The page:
The IC3 report says that victims of confidence fraud and romance scams lost $956 million collectively, which is up from $600 million in 2020. Healthcare fraud, such as the miracle pills and prescriptions scams, resulted in $7 million in losses in 2021, but nearly $30 million in 2020. While these types of scams seem generic and easily spotted, they still work, and so it’s important to be aware and avoid them.
Many emails hitting the spam box attempt to trick users of various services into believing that there is a problem with their account. The problems cover all sorts of services, including streaming platforms, email providers, antivirus subscriptions, and even public records.
If the links are clicked, the recipient is presented with landing pages that mimic the respective services. Any details that are entered will likely be phished, leading to account takeover and/or access to personal records. However, some domains encountered in these cases may do more than just steal information, they could deliver malware too.
Another frequently encountered scam surrounds billing. Many of these appear to be unexpected bills for services the recipient never purchased.
These emails include attachments that are designed to look like official invoices. Interestingly, most of the attachments that we looked at this time were harmless. The goal is to get the recipient to call what appears to be a toll-free number.
While we haven’t called any of these numbers, the experience usually unfolds like a standard customer service call. In the end the “agents” simply claim the charges—which never existed in the first place—have been removed. Meanwhile the scammers steal any personal or financial information provided during the call.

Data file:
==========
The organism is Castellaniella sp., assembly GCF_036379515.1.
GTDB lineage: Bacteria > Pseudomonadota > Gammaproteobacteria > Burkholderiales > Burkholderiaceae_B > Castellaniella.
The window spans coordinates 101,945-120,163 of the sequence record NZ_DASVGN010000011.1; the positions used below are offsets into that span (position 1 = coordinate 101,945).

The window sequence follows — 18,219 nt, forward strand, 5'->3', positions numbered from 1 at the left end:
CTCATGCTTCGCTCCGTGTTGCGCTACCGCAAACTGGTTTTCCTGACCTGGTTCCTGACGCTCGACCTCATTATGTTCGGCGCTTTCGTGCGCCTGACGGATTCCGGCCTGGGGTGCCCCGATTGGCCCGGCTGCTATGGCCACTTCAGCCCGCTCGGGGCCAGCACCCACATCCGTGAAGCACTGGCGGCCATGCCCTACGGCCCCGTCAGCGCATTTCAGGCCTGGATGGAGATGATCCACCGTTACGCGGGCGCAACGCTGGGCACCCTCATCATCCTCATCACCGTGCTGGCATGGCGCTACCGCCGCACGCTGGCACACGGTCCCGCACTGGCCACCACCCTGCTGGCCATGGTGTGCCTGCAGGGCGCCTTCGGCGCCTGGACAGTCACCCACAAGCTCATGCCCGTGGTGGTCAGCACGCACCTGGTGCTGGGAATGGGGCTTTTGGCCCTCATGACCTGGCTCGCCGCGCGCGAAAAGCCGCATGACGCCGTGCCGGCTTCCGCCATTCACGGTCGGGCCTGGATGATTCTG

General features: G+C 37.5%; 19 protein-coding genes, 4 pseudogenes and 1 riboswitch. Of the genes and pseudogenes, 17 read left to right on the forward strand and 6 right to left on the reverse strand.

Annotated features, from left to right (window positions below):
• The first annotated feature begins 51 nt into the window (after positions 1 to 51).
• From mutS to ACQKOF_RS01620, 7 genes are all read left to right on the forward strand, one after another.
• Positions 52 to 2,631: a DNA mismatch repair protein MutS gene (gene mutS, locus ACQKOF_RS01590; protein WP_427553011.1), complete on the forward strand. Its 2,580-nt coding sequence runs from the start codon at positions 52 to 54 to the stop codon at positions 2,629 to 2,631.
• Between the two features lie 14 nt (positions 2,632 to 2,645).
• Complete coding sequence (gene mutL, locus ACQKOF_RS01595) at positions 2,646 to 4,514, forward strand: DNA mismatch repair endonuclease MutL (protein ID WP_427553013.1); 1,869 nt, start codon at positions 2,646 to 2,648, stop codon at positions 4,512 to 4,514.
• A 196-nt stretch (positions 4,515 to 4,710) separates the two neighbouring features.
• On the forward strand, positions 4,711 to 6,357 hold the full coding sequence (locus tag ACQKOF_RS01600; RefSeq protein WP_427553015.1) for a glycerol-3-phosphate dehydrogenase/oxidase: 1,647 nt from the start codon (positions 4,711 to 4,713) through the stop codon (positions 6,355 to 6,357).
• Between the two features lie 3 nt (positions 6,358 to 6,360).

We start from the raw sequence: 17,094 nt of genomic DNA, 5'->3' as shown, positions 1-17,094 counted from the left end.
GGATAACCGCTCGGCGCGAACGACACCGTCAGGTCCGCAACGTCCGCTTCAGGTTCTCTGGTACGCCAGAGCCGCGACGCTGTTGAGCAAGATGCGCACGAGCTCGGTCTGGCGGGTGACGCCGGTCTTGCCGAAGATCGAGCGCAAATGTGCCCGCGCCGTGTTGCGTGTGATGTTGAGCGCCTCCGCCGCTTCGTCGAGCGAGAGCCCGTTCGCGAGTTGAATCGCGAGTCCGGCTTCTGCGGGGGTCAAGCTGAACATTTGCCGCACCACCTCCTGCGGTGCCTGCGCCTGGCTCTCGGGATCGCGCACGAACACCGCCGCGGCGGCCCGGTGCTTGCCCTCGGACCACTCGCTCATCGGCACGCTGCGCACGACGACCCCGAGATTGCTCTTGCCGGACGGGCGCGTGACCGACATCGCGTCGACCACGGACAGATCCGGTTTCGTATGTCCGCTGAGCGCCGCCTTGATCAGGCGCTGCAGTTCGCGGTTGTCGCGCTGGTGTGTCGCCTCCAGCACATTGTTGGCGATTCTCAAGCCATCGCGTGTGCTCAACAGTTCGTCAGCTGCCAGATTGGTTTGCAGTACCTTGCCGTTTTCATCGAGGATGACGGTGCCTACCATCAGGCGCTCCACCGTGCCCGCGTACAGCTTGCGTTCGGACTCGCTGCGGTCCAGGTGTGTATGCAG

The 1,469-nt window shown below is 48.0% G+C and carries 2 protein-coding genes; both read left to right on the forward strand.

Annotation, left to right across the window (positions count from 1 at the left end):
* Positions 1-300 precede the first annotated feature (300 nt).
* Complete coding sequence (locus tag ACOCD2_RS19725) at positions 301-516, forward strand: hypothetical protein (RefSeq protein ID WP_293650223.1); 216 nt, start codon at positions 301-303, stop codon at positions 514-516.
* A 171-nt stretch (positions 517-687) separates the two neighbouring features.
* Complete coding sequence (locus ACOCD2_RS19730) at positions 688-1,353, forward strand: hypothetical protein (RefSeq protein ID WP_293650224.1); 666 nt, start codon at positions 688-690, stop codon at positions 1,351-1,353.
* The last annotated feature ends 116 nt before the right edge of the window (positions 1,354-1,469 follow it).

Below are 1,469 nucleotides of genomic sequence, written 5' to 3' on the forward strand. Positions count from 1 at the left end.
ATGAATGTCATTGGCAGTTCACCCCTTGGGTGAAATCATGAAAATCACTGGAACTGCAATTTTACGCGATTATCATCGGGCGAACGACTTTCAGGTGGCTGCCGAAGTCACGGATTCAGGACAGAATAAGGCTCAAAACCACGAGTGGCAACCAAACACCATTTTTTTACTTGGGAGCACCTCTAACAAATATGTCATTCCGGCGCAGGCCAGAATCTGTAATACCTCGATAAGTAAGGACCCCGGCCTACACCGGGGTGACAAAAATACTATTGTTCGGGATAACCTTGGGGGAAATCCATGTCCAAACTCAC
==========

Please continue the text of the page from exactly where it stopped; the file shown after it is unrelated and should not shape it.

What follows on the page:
While most billing scams we encountered played out as described above, a few did indeed contain malware.
In this example, the email appears to come from an internet service provider, informing us that our monthly bill is ready.
An invoice appears to be attached, stored within a .zip file. If the recipient opens it and double clicks the file within, a command prompt appears.
This may seem unusual to the recipient, especially since no invoice appears, but by this point it’s too late. The file contains a script that launches PowerShell and attempts to download a remote file.
While the remote file was no longer available at the time of analysis, there is a high likelihood it was malicious. But even though we were unable to determine its contents, Secure Malware Analytics flagged the script execution as malicious.